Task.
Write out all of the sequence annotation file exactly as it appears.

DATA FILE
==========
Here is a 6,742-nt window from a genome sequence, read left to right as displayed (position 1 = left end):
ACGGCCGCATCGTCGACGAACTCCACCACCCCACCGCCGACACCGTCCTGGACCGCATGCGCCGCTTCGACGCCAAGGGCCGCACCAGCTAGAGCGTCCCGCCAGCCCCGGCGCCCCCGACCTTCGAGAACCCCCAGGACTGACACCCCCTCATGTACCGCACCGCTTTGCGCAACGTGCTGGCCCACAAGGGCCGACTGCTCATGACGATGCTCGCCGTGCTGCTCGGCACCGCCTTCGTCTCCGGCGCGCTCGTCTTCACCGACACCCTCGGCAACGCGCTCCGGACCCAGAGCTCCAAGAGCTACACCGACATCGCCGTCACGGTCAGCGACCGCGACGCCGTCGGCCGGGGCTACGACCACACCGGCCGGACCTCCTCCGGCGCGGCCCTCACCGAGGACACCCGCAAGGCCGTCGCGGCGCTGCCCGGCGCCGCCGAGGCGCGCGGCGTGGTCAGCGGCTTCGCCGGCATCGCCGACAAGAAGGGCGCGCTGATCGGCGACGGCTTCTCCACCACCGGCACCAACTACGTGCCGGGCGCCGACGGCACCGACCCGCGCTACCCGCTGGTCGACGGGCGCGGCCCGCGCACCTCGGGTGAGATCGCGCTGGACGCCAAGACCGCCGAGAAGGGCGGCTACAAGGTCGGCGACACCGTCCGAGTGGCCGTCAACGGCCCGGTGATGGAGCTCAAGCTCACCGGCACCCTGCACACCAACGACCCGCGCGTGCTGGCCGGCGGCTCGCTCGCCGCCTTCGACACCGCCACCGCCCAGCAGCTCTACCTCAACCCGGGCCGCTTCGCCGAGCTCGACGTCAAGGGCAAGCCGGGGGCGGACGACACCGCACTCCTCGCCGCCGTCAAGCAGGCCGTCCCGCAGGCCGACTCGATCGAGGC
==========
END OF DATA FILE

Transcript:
Here is a 6,742-nt window from a genome sequence, read left to right as displayed (position 1 = left end):
ACGGCCGCATCGTCGACGAACTCCACCACCCCACCGCCGACACCGTCCTGGACCGCATGCGCCGCTTCGACGCCAAGGGCCGCACCAGCTAGAGCGTCCCGCCAGCCCCGGCGCCCCCGACCTTCGAGAACCCCCAGGACTGACACCCCCTCATGTACCGCACCGCTTTGCGCAACGTGCTGGCCCACAAGGGCCGACTGCTCATGACGATGCTCGCCGTGCTGCTCGGCACCGCCTTCGTCTCCGGCGCGCTCGTCTTCACCGACACCCTCGGCAACGCGCTCCGGACCCAGAGCTCCAAGAGCTACACCGACATCGCCGTCACGGTCAGCGACCGCGACGCCGTCGGCCGGGGCTACGACCACACCGGCCGGACCTCCTCCGGCGCGGCCCTCACCGAGGACACCCGCAAGGCCGTCGCGGCGCTGCCCGGCGCCGCCGAGGCGCGCGGCGTGGTCAGCGGCTTCGCCGGCATCGCCGACAAGAAGGGCGCGCTGATCGGCGACGGCTTCTCCACCACCGGCACCAACTACGTGCCGGGCGCCGACGGCACCGACCCGCGCTACCCGCTGGTCGACGGGCGCGGCCCGCGCACCTCGGGTGAGATCGCGCTGGACGCCAAGACCGCCGAGAAGGGCGGCTACAAGGTCGGCGACACCGTCCGAGTGGCCGTCAACGGCCCGGTGATGGAGCTCAAGCTCACCGGCACCCTGCACACCAACGACCCGCGCGTGCTGGCCGGCGGCTCGCTCGCCGCCTTCGACACCGCCACCGCCCAGCAGCTCTACCTCAACCCGGGCCGCTTCGCCGAGCTCGACGTCAAGGGCAAGCCGGGGGCGGACGACACCGCACTCCTCGCCGCCGTCAAGCAGGCCGTCCCGCAGGCCGACTCGATCGAGGC